Life Support Systems
Section 4.3.5.
Home Tour Join! Contents Team News Catalog Search Comm

Monoethanolamine as a CO2 Scrubber

On submarines, CO2 is removed with a chemical scrubber, called monoethanolamine. MEA is supplied in liquid form, although it may be a solid dissolved in water. When cold, MEA takes in CO2, when heated, MEA gives up the CO2. On submarines, the CO2 is pumped overboard. On a lunar base, the CO2 would be stored under pressure or liquified until either there was enough plant life to recycle it naturally, or enough spare energy available to dissociate the CO2 into carbon and O2.

LiOH is suitable for short duration missions, but is a one-time-use item. It turns into lithium carbonate, after which it absorbs no more CO2, while MEA absorbs and gives up CO2 in a continuous heating/cooling cycle.

LiOH is currently used on spacecraft because of weight considerations--the weight of the needed LiOH is less than the weight of a regenerative CO2 scrubber. Also, current MEA-type scrubber designs require gravity to work.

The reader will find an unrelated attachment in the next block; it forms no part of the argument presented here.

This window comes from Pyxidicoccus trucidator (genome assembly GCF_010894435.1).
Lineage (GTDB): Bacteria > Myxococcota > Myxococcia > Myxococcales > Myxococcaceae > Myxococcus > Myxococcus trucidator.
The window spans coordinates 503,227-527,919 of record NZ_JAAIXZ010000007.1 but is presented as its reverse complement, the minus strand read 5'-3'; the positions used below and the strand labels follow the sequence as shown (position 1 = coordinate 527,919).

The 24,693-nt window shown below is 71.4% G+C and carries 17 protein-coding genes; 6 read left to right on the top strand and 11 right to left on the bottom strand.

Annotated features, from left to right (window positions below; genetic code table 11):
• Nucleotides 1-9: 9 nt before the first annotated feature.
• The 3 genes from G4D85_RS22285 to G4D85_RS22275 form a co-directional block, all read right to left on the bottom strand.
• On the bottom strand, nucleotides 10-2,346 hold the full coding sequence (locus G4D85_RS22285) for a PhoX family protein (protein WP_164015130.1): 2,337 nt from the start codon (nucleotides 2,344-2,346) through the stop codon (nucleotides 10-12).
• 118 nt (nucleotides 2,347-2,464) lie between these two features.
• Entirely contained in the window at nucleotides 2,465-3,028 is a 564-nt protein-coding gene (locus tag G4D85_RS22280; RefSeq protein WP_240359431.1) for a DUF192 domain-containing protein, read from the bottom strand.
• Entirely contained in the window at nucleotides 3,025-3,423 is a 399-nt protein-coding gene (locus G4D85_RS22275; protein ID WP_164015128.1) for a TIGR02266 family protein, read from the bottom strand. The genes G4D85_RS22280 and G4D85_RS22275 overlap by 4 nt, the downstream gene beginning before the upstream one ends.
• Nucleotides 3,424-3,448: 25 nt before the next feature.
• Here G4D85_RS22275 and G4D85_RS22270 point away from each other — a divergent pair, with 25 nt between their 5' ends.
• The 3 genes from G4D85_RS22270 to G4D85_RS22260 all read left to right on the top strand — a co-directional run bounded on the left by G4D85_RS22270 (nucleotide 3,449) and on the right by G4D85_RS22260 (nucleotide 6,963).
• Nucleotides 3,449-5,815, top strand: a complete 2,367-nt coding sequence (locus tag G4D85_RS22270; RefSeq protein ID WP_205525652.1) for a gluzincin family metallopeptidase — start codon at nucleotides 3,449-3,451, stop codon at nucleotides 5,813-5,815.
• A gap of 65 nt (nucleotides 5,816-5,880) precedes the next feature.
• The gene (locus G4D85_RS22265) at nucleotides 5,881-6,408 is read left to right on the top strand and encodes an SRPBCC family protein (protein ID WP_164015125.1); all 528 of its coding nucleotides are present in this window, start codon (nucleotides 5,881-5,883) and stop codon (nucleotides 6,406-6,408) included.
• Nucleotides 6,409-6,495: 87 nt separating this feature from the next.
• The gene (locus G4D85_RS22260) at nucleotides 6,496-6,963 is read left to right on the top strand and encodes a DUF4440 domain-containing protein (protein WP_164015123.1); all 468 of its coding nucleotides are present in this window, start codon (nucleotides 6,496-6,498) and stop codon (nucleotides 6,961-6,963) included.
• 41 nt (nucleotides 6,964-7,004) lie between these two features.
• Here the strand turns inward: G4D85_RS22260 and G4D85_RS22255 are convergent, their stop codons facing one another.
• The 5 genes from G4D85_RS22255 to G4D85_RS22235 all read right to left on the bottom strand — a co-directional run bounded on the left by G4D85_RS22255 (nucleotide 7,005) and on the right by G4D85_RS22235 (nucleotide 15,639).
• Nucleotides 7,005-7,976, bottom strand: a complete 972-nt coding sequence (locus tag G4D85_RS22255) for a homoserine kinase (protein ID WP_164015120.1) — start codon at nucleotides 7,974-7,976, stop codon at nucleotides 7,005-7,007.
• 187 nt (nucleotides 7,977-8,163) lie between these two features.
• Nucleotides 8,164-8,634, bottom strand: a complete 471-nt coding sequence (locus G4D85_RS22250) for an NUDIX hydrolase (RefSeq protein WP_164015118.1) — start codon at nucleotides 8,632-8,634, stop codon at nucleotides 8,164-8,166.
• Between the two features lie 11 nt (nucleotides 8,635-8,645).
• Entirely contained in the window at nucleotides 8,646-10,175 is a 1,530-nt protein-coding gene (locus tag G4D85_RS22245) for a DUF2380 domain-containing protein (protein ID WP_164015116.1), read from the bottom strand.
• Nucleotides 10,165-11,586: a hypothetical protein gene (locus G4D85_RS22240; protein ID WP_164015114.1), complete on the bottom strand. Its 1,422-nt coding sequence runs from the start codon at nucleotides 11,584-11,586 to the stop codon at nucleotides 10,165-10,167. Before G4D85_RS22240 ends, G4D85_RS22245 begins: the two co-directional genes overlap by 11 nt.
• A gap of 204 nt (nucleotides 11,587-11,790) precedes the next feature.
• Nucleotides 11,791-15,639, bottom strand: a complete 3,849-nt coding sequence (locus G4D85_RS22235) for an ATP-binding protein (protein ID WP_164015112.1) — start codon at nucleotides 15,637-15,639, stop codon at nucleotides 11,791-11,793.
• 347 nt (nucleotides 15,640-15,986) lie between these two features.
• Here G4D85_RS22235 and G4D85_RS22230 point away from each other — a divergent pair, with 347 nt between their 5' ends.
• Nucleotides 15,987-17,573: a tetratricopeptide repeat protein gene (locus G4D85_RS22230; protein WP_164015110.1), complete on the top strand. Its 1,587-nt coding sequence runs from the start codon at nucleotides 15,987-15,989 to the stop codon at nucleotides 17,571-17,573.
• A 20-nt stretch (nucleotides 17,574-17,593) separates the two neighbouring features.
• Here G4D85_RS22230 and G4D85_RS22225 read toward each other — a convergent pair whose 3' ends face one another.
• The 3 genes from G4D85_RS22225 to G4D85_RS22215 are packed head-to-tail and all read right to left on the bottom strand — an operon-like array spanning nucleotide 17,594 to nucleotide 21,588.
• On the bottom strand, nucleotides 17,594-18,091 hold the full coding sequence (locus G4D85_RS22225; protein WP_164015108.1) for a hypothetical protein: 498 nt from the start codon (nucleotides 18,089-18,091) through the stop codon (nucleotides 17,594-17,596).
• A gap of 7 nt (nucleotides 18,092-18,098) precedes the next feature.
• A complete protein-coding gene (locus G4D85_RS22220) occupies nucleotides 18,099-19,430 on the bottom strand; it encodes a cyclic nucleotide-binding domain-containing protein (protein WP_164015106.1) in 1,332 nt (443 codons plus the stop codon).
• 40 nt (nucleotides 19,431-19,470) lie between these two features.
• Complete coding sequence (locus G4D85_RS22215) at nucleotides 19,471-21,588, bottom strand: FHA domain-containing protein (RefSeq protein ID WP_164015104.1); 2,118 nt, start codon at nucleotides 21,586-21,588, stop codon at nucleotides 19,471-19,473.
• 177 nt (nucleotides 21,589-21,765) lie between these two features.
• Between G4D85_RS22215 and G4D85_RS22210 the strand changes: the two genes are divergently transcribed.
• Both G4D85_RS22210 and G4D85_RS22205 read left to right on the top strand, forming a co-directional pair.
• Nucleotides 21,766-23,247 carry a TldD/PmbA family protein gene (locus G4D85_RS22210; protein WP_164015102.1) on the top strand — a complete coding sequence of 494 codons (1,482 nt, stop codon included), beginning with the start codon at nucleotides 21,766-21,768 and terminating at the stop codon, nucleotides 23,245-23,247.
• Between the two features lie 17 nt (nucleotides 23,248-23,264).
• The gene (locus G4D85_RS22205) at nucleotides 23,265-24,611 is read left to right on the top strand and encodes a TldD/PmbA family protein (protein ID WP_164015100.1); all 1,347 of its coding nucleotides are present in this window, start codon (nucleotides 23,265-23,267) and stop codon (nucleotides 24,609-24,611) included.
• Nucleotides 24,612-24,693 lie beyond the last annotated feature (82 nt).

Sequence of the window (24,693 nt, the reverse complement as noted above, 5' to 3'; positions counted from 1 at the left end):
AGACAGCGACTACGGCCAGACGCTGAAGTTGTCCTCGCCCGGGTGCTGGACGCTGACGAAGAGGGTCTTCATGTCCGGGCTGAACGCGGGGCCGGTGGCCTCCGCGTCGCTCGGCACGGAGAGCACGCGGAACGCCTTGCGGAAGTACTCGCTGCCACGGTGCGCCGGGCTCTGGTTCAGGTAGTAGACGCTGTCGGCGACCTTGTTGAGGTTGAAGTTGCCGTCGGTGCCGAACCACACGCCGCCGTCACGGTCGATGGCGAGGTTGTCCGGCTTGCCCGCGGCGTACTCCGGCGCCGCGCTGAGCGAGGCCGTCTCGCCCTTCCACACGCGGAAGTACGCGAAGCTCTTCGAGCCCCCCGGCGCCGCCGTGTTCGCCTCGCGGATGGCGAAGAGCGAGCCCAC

For a short duration confinement with a limited number of people, LiOH is the better solution regarding CO2. For longer missions, MEA becomes more economical, but after that, immediate chemical processing would be more effective once the necessary equipment is in place in the habitat.

Life Support Systems

Home Tour Join! Contents Team News Catalog Search Comm
ASI W9601195r1.1. Copyright © 2004 Artemis Society International, for the contributors. All rights reserved.
This web site contains many trade names and copyrighted articles and images. Refer to the copyright page for terms of use.
Maintained by ASI Web Team <>.
Submit update to this page. Maintained with WebSite Director. Updated Sun, Aug 15, 1999.